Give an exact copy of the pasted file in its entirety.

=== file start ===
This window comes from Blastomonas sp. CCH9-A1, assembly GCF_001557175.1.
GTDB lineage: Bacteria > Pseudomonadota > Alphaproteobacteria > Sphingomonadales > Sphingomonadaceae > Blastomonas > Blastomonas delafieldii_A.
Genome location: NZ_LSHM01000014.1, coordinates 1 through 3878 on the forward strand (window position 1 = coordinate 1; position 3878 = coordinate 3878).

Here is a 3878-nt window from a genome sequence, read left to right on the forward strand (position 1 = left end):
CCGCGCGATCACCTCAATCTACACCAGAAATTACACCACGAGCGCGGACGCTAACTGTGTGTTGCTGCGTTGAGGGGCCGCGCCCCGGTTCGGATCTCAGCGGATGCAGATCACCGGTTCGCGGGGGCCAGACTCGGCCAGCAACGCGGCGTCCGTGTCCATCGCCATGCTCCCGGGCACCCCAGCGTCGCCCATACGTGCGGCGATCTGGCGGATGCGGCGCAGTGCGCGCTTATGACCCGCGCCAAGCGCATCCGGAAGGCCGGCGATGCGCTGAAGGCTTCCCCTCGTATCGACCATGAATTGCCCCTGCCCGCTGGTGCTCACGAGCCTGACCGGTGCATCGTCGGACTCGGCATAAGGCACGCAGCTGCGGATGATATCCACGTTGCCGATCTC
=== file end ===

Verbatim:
This window comes from Blastomonas sp. CCH9-A1, assembly GCF_001557175.1.
GTDB lineage: Bacteria > Pseudomonadota > Alphaproteobacteria > Sphingomonadales > Sphingomonadaceae > Blastomonas > Blastomonas delafieldii_A.
Genome location: NZ_LSHM01000014.1, coordinates 1 through 3878 on the forward strand (window position 1 = coordinate 1; position 3878 = coordinate 3878).

Here is a 3878-nt window from a genome sequence, read left to right on the forward strand (position 1 = left end):
CCGCGCGATCACCTCAATCTACACCAGAAATTACACCACGAGCGCGGACGCTAACTGTGTGTTGCTGCGTTGAGGGGCCGCGCCCCGGTTCGGATCTCAGCGGATGCAGATCACCGGTTCGCGGGGGCCAGACTCGGCCAGCAACGCGGCGTCCGTGTCCATCGCCATGCTCCCGGGCACCCCAGCGTCGCCCATACGTGCGGCGATCTGGCGGATGCGGCGCAGTGCGCGCTTATGACCCGCGCCAAGCGCATCCGGAAGGCCGGCGATGCGCTGAAGGCTTCCCCTCGTATCGACCATGAATTGCCCCTGCCCGCTGGTGCTCACGAGCCTGACCGGTGCATCGTCGGACTCGGCATAAGGCACGCAGCTGCGGATGATATCCACGTTGCCGATCTC